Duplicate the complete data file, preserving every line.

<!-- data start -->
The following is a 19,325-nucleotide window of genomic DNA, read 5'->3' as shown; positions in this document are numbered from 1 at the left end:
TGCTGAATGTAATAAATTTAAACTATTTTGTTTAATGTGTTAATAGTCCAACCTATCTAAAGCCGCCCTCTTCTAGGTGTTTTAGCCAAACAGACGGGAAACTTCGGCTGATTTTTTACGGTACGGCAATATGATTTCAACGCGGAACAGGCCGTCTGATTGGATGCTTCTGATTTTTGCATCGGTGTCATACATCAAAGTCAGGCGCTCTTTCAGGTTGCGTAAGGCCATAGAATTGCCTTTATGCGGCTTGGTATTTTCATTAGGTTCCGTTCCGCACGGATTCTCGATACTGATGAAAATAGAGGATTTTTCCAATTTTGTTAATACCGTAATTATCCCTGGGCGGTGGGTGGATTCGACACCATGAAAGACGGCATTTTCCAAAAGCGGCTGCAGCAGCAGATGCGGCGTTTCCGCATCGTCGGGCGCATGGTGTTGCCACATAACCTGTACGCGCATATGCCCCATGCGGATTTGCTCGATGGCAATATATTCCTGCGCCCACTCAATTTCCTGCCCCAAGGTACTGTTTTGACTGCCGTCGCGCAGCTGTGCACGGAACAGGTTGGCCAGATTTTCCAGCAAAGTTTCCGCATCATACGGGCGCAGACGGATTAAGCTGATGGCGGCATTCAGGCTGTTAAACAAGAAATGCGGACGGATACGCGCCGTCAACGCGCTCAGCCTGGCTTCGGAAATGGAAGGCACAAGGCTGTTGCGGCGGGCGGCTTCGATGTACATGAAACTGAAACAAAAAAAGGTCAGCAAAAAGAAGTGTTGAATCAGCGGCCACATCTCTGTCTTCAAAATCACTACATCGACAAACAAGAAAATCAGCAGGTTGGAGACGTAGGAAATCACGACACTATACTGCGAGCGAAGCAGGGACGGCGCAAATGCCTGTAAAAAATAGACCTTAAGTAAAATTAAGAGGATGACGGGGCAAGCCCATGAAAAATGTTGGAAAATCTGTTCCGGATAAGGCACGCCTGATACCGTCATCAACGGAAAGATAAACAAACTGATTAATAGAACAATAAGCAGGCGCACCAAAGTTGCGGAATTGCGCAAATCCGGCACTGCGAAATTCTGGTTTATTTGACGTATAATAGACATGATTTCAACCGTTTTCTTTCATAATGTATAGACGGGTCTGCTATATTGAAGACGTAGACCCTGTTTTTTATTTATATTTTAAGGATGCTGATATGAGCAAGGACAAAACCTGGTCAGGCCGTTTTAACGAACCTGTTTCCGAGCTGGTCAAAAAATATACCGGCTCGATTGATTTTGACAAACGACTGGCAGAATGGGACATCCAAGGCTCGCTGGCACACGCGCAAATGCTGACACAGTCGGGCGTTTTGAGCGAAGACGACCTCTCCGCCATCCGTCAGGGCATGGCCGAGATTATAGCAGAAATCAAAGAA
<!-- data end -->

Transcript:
The following is a 19,325-nucleotide window of genomic DNA, read 5'->3' as shown; positions in this document are numbered from 1 at the left end:
TGCTGAATGTAATAAATTTAAACTATTTTGTTTAATGTGTTAATAGTCCAACCTATCTAAAGCCGCCCTCTTCTAGGTGTTTTAGCCAAACAGACGGGAAACTTCGGCTGATTTTTTACGGTACGGCAATATGATTTCAACGCGGAACAGGCCGTCTGATTGGATGCTTCTGATTTTTGCATCGGTGTCATACATCAAAGTCAGGCGCTCTTTCAGGTTGCGTAAGGCCATAGAATTGCCTTTATGCGGCTTGGTATTTTCATTAGGTTCCGTTCCGCACGGATTCTCGATACTGATGAAAATAGAGGATTTTTCCAATTTTGTTAATACCGTAATTATCCCTGGGCGGTGGGTGGATTCGACACCATGAAAGACGGCATTTTCCAAAAGCGGCTGCAGCAGCAGATGCGGCGTTTCCGCATCGTCGGGCGCATGGTGTTGCCACATAACCTGTACGCGCATATGCCCCATGCGGATTTGCTCGATGGCAATATATTCCTGCGCCCACTCAATTTCCTGCCCCAAGGTACTGTTTTGACTGCCGTCGCGCAGCTGTGCACGGAACAGGTTGGCCAGATTTTCCAGCAAAGTTTCCGCATCATACGGGCGCAGACGGATTAAGCTGATGGCGGCATTCAGGCTGTTAAACAAGAAATGCGGACGGATACGCGCCGTCAACGCGCTCAGCCTGGCTTCGGAAATGGAAGGCACAAGGCTGTTGCGGCGGGCGGCTTCGATGTACATGAAACTGAAACAAAAAAAGGTCAGCAAAAAGAAGTGTTGAATCAGCGGCCACATCTCTGTCTTCAAAATCACTACATCGACAAACAAGAAAATCAGCAGGTTGGAGACGTAGGAAATCACGACACTATACTGCGAGCGAAGCAGGGACGGCGCAAATGCCTGTAAAAAATAGACCTTAAGTAAAATTAAGAGGATGACGGGGCAAGCCCATGAAAAATGTTGGAAAATCTGTTCCGGATAAGGCACGCCTGATACCGTCATCAACGGAAAGATAAACAAACTGATTAATAGAACAATAAGCAGGCGCACCAAAGTTGCGGAATTGCGCAAATCCGGCACTGCGAAATTCTGGTTTATTTGACGTATAATAGACATGATTTCAACCGTTTTCTTTCATAATGTATAGACGGGTCTGCTATATTGAAGACGTAGACCCTGTTTTTTATTTATATTTTAAGGATGCTGATATGAGCAAGGACAAAACCTGGTCAGGCCGTTTTAACGAACCTGTTTCCGAGCTGGTCAAAAAATATACCGGCTCGATTGATTTTGACAAACGACTGGCAGAATGGGACATCCAAGGCTCGCTGGCACACGCGCAAATGCTGACACAGTCGGGCGTTTTGAGCGAAGACGACCTCTCCGCCATCCGTCAGGGCATGGCCGAGATTATAGCAGAAATCAAAGAA